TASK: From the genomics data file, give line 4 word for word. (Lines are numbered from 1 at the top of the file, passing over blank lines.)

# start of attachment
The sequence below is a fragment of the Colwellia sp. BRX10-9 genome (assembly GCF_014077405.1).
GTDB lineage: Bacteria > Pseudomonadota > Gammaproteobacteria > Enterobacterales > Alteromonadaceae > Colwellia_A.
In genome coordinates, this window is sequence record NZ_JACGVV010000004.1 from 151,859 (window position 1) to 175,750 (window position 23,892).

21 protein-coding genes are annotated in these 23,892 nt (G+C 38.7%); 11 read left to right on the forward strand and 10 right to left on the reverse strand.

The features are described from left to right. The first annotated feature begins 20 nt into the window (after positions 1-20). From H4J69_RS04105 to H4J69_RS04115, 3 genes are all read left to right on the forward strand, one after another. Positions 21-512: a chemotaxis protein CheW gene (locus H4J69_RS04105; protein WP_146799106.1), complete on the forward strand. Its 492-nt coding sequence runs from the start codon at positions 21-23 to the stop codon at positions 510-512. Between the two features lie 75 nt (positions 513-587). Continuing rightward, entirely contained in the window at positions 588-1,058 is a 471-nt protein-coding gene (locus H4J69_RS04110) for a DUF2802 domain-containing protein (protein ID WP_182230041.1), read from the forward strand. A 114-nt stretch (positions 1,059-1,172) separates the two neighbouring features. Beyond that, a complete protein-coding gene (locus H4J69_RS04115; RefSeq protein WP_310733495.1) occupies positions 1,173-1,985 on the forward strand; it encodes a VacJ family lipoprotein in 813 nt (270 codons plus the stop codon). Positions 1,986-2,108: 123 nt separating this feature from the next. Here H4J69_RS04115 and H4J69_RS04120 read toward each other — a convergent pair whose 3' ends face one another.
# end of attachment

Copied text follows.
21 protein-coding genes are annotated in these 23,892 nt (G+C 38.7%); 11 read left to right on the forward strand and 10 right to left on the reverse strand.